There are significant structural problems that impede competition in the telecom business.
The many manifestations of the “digital divide” in Canada are well-documented. Most commonly understood in terms of who has access to the internet and who does not, current efforts by the federal government to close this gap are focused on establishing reliable broadband internet connections to the home through the CRTC’s Broadband Fund. Beyond basic access - which is typically more of a rural issue - the price of the internet can be prohibitive, causing people to forgo essentials like food in order to maintain access to our increasingly digital society.
Recently, Prime Minister Trudeau pledged to connect 98% of Canadians to high-speed internet by 2026. This is an important first step to improve the country’s connectivity. But despite the Competition Bureau recently concluding that Canadians benefit from rules forcing large internet providers to sell access to competitors, the structural design of our internet system may inhibit robust competition. Definitively bridging our country’s digital divide means that we must also focus on understanding the forces that affect the affordability of the internet.
Canada has many “digital divides” because of how much it costs to deploy networks in different places. We also have a telecom oligopoly that doesn’t bother to build more digital infrastructure to under-serviced areas that lack a compelling business case. There are two forces driving this apparent disinterest: the first is that since the early 2000s, Canada’s system allows companies to compete on both physical facilities and digital systems, meaning that one company can compete on laying the cables and on providing services over those cables; and the second is that the CRTC ruled that existing providers must open up partial use of their networks in the mid 90s. At the time, this decision was generally seen as a good move, because it would be unfair - if not unrealistic - not to share connection points to existing broadband infrastructure. However, this shared access also facilitates an inordinate amount of data-sharing regarding the physical infrastructure access of independent providers back to the dominant firm sharing the connection with them. While this is by no means a privacy concern, it leaves independent providers vulnerable to being *slightly* underpriced out of the market.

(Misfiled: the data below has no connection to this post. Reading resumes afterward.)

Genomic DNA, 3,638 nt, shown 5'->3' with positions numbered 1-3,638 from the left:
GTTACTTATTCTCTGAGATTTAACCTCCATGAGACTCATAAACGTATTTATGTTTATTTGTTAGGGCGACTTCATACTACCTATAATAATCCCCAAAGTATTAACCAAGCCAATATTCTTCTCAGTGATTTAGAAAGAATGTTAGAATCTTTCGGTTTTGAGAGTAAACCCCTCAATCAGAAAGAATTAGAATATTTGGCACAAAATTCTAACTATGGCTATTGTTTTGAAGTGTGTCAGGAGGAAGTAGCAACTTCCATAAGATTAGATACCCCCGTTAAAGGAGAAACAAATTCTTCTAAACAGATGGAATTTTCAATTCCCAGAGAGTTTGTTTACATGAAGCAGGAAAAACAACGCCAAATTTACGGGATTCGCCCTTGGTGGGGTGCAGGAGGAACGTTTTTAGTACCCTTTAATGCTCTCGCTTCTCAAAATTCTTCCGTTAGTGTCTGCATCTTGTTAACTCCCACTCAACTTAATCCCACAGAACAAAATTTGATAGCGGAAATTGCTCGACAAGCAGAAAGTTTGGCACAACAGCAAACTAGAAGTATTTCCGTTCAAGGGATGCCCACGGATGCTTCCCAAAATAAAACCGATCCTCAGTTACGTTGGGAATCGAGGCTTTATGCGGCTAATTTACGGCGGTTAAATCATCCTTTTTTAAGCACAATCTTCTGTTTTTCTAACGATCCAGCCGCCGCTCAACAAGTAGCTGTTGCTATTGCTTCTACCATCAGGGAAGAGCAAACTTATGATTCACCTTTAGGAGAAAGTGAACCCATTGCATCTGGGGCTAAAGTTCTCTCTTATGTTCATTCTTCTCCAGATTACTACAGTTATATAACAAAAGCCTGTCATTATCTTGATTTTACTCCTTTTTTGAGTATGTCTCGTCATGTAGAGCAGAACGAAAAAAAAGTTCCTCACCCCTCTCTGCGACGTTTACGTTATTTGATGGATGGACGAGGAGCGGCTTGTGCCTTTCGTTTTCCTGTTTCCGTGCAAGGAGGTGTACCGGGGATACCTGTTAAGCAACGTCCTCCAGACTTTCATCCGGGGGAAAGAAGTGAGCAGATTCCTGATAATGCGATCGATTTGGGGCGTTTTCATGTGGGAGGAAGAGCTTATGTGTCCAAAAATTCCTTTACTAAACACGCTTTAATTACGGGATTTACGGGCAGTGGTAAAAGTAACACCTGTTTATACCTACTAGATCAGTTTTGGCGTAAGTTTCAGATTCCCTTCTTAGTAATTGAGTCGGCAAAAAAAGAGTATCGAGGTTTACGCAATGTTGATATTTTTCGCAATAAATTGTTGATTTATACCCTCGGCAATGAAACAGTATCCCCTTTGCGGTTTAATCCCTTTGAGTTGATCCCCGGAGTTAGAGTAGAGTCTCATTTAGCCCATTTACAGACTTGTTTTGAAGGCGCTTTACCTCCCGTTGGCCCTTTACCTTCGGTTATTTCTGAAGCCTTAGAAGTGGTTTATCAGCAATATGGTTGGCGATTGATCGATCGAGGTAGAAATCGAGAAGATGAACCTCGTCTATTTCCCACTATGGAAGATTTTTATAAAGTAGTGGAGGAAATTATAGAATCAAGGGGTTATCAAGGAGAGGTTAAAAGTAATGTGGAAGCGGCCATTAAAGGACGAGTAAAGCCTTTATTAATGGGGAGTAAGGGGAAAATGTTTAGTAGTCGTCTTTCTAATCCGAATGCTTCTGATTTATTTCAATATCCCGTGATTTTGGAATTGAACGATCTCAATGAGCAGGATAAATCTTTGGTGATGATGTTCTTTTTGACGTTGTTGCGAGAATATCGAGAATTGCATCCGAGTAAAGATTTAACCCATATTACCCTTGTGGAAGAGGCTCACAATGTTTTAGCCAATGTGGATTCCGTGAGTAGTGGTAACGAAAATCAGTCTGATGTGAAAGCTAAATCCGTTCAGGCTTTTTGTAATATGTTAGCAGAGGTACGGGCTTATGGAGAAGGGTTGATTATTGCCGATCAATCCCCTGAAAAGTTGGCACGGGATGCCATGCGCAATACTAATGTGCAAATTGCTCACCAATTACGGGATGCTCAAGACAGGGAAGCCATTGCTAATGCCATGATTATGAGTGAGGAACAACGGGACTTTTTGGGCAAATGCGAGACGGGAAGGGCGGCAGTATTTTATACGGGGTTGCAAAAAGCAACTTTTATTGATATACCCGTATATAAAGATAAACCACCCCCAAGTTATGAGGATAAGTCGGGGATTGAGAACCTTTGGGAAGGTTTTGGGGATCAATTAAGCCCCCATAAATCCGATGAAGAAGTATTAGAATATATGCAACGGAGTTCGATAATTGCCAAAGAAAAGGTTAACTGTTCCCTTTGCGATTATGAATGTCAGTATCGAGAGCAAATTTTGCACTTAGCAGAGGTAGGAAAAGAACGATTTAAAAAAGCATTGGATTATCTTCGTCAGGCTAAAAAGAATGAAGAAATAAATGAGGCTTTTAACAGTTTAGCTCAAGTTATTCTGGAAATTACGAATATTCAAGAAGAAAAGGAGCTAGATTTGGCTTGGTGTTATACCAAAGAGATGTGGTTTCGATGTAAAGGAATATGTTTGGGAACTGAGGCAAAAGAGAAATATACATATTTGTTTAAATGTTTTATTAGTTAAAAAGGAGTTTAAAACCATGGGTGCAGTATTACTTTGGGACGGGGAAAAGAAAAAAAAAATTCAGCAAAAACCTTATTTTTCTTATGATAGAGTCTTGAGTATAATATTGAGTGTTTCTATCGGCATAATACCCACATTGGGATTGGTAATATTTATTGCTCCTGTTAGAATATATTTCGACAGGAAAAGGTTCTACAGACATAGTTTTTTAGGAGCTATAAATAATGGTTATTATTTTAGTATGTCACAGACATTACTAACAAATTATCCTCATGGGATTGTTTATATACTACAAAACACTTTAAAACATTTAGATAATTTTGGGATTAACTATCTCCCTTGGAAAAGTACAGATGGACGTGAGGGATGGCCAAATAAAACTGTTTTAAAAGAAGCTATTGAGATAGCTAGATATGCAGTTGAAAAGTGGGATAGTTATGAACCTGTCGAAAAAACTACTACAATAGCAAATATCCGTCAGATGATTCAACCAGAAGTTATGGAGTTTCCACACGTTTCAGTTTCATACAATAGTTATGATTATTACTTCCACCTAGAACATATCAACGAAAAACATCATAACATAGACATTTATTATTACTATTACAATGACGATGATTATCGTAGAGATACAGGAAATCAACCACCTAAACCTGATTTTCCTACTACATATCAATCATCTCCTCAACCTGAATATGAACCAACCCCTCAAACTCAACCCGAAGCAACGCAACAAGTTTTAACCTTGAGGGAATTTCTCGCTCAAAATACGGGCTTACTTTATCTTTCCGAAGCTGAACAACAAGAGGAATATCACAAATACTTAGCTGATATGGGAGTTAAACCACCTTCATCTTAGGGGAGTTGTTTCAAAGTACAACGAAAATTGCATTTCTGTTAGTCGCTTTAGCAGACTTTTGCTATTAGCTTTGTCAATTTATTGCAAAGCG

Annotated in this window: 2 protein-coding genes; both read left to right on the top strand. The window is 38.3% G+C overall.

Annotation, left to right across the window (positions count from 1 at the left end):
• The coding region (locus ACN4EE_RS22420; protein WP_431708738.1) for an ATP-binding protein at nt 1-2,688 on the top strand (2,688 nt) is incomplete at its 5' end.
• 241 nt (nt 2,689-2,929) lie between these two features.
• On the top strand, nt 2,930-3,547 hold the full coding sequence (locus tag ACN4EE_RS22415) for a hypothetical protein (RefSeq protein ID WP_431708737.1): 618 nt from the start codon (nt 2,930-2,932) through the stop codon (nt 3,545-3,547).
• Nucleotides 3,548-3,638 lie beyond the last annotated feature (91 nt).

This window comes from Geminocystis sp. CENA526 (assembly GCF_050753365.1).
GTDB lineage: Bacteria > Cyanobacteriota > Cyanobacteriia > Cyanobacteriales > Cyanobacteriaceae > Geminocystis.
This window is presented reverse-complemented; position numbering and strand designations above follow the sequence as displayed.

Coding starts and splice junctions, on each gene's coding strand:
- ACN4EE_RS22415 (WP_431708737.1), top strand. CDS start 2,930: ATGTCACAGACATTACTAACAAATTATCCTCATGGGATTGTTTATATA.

This mandate to share also means that when the dominant firms *do* make these physical infrastructure improvements, third parties can benefit without incurring the expense themselves; further weakening the business case to do so. These policy imbalances are contributing to Canada’s digital underdevelopment.
The main Internet Service Providers (ISPs) are: Bell, Shaw, Telus, and Rogers. While Canada’s internet infrastructure has been cobbled together across phone, cable, and fibre lines over time, it is not just the cost of the infrastructure and the time required to build it that has left so many - about 6% of Canadians - disconnected. The inaction of large telecommunications companies that are aggressively protecting their own interests while also potentially undercutting independent ISPs keeps internet prices unnecessarily high. On top of that tension, it’s simply not “worth it” for private firms to invest in broadband infrastructure in rural and remote areas.